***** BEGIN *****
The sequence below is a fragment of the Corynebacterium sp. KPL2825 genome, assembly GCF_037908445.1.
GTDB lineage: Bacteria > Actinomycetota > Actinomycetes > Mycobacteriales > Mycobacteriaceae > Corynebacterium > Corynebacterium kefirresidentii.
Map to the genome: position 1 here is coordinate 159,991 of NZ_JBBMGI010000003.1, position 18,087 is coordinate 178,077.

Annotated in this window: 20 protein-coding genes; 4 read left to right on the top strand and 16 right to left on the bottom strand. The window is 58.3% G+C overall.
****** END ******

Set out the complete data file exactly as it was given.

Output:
The sequence below is a fragment of the Corynebacterium sp. KPL2825 genome, assembly GCF_037908445.1.
GTDB lineage: Bacteria > Actinomycetota > Actinomycetes > Mycobacteriales > Mycobacteriaceae > Corynebacterium > Corynebacterium kefirresidentii.
Map to the genome: position 1 here is coordinate 159,991 of NZ_JBBMGI010000003.1, position 18,087 is coordinate 178,077.

Annotated in this window: 20 protein-coding genes; 4 read left to right on the top strand and 16 right to left on the bottom strand. The window is 58.3% G+C overall.